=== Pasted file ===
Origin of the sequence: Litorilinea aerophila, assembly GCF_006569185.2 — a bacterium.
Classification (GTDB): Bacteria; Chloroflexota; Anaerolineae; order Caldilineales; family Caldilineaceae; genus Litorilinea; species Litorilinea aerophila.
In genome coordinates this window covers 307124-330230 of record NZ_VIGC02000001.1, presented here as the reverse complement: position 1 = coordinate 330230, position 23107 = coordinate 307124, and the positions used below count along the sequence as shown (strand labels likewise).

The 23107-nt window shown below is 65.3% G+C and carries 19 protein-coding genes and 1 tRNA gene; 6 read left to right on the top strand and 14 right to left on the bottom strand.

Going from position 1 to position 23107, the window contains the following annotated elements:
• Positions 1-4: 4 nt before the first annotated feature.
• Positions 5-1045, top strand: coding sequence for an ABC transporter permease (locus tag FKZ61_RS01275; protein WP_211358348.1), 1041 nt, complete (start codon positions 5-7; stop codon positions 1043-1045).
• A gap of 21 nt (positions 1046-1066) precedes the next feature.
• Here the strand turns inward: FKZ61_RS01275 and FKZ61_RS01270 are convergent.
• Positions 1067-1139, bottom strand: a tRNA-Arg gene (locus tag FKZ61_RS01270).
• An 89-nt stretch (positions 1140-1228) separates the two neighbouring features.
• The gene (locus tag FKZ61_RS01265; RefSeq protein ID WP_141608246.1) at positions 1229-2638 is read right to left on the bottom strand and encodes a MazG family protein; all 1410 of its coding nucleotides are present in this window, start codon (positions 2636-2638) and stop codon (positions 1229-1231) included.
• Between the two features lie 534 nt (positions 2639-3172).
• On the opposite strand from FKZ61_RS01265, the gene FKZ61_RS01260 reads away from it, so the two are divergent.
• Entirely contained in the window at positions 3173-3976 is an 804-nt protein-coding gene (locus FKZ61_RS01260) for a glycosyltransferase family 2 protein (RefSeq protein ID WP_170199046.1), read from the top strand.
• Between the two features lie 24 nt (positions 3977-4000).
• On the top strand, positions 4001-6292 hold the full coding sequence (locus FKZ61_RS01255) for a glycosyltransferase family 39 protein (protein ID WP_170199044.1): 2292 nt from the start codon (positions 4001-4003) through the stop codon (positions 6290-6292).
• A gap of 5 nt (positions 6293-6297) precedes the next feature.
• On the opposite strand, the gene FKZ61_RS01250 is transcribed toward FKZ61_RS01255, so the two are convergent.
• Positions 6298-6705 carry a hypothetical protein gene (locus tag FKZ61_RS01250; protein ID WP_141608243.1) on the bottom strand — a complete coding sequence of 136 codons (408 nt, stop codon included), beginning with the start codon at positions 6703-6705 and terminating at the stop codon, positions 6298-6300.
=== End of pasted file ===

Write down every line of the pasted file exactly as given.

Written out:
Origin of the sequence: Litorilinea aerophila, assembly GCF_006569185.2 — a bacterium.
Classification (GTDB): Bacteria; Chloroflexota; Anaerolineae; order Caldilineales; family Caldilineaceae; genus Litorilinea; species Litorilinea aerophila.
In genome coordinates this window covers 307124-330230 of record NZ_VIGC02000001.1, presented here as the reverse complement: position 1 = coordinate 330230, position 23107 = coordinate 307124, and the positions used below count along the sequence as shown (strand labels likewise).

The 23107-nt window shown below is 65.3% G+C and carries 19 protein-coding genes and 1 tRNA gene; 6 read left to right on the top strand and 14 right to left on the bottom strand.

Going from position 1 to position 23107, the window contains the following annotated elements:
• Positions 1-4: 4 nt before the first annotated feature.
• Positions 5-1045, top strand: coding sequence for an ABC transporter permease (locus tag FKZ61_RS01275; protein WP_211358348.1), 1041 nt, complete (start codon positions 5-7; stop codon positions 1043-1045).
• A gap of 21 nt (positions 1046-1066) precedes the next feature.
• Here the strand turns inward: FKZ61_RS01275 and FKZ61_RS01270 are convergent.
• Positions 1067-1139, bottom strand: a tRNA-Arg gene (locus tag FKZ61_RS01270).
• An 89-nt stretch (positions 1140-1228) separates the two neighbouring features.
• The gene (locus tag FKZ61_RS01265; RefSeq protein ID WP_141608246.1) at positions 1229-2638 is read right to left on the bottom strand and encodes a MazG family protein; all 1410 of its coding nucleotides are present in this window, start codon (positions 2636-2638) and stop codon (positions 1229-1231) included.
• Between the two features lie 534 nt (positions 2639-3172).
• On the opposite strand from FKZ61_RS01265, the gene FKZ61_RS01260 reads away from it, so the two are divergent.
• Entirely contained in the window at positions 3173-3976 is an 804-nt protein-coding gene (locus FKZ61_RS01260) for a glycosyltransferase family 2 protein (RefSeq protein ID WP_170199046.1), read from the top strand.
• Between the two features lie 24 nt (positions 3977-4000).
• On the top strand, positions 4001-6292 hold the full coding sequence (locus FKZ61_RS01255) for a glycosyltransferase family 39 protein (protein ID WP_170199044.1): 2292 nt from the start codon (positions 4001-4003) through the stop codon (positions 6290-6292).
• A gap of 5 nt (positions 6293-6297) precedes the next feature.
• On the opposite strand, the gene FKZ61_RS01250 is transcribed toward FKZ61_RS01255, so the two are convergent.
• Positions 6298-6705 carry a hypothetical protein gene (locus tag FKZ61_RS01250; protein ID WP_141608243.1) on the bottom strand — a complete coding sequence of 136 codons (408 nt, stop codon included), beginning with the start codon at positions 6703-6705 and terminating at the stop codon, positions 6298-6300.